However, there are two other categories with equally painful symptoms.

Avoidance: These symptoms include gaps in memory pertaining to the trauma, detachment, inability to connect with loved ones, and avoidance of any place or activity that reminds you of the trauma.

Hyperarousal: The symptoms in this category are characterized by constantly being "on edge." For example, the sufferer will grapple with severe anxiety, sleep disturbances, and an inability to let his or her guard down. They may also be skittish and startle easily.

Individuals are diagnosed with PTSD when they experience symptoms from all three categories — so flashbacks are, in a way, just the tip of the iceberg when it comes to the suffering that survivors endure.

5. It's Not Treatable

Au contraire — and debunking this myth is very important to me, because I spent so much time believing it to be true. I could and should have spent that time working on getting better. When you're in the throes of PTSD, it starts to feel as though it'll never end. In some ways, I constantly felt like I was drowning and there was no life raft in sight — but I also just began to accept and believe that this would be my life. It became the norm to feel constantly distracted due to intrusive memories, experience extreme anxiety, and have an incredibly difficult time trusting people.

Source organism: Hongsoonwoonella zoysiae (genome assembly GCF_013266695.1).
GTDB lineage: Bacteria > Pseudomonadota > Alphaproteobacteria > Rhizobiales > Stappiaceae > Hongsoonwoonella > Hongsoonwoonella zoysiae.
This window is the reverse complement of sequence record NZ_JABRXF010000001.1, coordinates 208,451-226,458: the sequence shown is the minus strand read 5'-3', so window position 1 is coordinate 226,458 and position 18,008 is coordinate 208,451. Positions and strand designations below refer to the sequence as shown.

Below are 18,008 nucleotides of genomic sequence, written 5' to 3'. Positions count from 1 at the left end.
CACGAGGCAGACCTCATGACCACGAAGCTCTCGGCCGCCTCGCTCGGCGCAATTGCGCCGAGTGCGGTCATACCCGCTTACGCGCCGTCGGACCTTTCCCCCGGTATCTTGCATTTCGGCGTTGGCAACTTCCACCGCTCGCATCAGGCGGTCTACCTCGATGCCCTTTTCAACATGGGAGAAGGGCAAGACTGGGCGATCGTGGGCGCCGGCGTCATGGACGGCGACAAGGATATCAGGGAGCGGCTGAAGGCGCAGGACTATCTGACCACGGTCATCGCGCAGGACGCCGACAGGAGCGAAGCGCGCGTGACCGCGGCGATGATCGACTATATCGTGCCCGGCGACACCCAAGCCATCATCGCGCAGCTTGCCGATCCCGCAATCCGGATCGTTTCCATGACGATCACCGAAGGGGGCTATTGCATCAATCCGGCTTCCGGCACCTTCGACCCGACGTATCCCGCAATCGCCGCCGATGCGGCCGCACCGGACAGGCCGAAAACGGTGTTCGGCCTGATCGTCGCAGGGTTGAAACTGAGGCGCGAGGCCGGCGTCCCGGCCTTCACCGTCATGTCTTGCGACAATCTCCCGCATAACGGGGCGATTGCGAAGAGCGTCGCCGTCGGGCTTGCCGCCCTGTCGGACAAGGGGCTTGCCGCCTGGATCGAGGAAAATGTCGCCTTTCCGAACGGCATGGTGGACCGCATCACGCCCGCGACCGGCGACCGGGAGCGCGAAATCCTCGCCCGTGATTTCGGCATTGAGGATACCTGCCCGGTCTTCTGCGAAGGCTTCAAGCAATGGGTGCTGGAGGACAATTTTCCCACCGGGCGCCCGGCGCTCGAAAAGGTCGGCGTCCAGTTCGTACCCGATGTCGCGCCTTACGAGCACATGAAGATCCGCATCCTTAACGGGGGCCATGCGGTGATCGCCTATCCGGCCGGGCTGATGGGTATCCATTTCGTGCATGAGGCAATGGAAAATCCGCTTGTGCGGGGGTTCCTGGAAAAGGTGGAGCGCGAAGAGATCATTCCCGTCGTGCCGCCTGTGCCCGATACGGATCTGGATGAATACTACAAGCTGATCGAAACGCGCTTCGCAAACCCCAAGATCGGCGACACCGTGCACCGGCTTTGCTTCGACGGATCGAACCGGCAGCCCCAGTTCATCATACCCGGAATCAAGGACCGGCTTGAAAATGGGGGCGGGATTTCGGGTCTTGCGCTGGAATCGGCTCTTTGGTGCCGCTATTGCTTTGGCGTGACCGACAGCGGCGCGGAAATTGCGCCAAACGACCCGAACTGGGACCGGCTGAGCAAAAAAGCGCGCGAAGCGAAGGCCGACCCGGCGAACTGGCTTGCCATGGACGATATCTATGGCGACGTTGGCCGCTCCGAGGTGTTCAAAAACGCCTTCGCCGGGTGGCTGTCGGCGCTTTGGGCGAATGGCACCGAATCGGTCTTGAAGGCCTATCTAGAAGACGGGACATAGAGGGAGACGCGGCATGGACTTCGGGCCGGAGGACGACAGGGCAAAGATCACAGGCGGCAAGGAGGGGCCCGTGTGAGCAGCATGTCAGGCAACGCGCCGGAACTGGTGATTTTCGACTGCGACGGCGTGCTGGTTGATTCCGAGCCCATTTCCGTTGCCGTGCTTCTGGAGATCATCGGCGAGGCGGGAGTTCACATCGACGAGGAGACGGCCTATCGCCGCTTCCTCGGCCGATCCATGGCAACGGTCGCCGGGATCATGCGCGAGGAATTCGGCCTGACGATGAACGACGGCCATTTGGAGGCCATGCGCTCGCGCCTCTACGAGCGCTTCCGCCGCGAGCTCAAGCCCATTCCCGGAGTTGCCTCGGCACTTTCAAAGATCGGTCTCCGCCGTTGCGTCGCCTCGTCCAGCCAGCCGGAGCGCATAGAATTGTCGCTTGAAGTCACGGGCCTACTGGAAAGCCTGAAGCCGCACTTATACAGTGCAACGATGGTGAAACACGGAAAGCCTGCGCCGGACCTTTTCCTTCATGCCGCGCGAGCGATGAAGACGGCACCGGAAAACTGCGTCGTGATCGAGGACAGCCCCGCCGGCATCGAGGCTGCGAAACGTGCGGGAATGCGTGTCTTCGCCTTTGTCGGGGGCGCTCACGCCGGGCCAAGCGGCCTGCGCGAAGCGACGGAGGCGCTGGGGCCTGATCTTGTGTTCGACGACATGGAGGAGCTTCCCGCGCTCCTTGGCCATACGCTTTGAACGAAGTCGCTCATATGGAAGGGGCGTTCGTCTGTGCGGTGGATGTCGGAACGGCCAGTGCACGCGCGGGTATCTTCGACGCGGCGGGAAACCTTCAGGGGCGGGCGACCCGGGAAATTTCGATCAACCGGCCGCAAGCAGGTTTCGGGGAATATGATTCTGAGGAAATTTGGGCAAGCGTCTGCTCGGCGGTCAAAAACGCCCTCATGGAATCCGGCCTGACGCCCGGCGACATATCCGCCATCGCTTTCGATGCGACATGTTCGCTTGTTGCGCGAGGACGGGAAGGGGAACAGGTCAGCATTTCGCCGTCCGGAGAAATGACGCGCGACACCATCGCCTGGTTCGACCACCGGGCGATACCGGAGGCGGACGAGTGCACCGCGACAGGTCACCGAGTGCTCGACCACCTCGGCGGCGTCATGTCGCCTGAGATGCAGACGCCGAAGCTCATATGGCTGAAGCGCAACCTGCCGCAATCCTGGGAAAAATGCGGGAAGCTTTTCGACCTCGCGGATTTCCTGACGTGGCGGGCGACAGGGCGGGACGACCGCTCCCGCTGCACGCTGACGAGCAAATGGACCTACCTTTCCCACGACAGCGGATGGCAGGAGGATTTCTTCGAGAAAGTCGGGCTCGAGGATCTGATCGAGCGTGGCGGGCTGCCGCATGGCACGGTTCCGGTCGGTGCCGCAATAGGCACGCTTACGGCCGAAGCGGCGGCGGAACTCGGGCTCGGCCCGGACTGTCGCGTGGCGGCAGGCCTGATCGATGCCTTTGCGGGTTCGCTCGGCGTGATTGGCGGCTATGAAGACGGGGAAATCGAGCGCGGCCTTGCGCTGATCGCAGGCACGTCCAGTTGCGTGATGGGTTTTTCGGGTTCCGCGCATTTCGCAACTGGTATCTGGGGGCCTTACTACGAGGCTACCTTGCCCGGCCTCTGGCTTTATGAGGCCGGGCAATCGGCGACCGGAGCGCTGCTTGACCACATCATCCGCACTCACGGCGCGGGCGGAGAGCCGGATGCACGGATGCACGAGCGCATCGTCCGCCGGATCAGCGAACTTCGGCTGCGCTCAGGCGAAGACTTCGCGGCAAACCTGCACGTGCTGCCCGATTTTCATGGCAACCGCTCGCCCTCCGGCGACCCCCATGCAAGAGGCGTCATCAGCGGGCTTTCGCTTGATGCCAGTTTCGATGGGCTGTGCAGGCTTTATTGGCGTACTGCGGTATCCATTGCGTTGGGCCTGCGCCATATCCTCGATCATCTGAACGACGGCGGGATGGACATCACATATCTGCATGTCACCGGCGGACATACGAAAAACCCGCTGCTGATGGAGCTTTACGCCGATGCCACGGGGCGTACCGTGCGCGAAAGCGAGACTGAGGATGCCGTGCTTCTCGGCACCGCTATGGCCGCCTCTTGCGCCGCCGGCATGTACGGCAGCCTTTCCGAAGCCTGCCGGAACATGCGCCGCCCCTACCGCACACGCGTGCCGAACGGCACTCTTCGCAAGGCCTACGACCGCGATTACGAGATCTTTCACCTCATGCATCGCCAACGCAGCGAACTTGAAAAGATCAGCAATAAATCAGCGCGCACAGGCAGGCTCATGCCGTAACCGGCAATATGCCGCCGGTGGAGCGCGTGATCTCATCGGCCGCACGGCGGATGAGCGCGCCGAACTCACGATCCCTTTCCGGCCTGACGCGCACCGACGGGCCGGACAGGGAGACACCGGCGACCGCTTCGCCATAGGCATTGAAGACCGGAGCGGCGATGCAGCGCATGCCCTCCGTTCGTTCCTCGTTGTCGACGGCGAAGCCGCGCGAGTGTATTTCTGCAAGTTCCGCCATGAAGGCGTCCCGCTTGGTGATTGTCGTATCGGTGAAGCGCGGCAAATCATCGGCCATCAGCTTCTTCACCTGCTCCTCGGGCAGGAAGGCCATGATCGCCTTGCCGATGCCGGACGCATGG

It can take a long time to find the right therapist and psychiatrist — and it can be extraordinarily difficult to open up to loved ones and let them help you. But with the right treatment, approximately 80 percent of PTSD sufferers recover. That's an encouraging statistic — and the remaining 20 percent can still benefit from treatment. Even if they don't fully recover, they can learn coping strategies that will improve their quality of life and make the symptoms more manageable. Since everyone is different, it can take time to find the right combination of therapy and medications — but it's so worth it, so no one should give up just because the first attempt at treatment wasn't especially helpful.

6. It'll Go Away If You Just Give It Time

Conversely, some people think that if you just suck it up and wait it out, the symptoms of PTSD will go away and life will go back to normal. This couldn't be further from the truth — the longer it goes untreated, the more difficult the illness can make it to live your life. For example, some people are afraid to go to sleep because chronic exhaustion is preferable to constant nightmares — and that can wreak havoc on anyone's ability to function, especially a person whose emotional state is already fragile.

When PTSD goes untreated, the symptoms can intensify and the sufferer's quality of life will often deteriorate more and more. Since recovery truly is possible, people should never try to simply "wait it out" or attempt to conquer the illness on their own. There are so many resources available to us — and we should use them because we deserve to recover and live a life that's free from fear, flashbacks, and helplessness.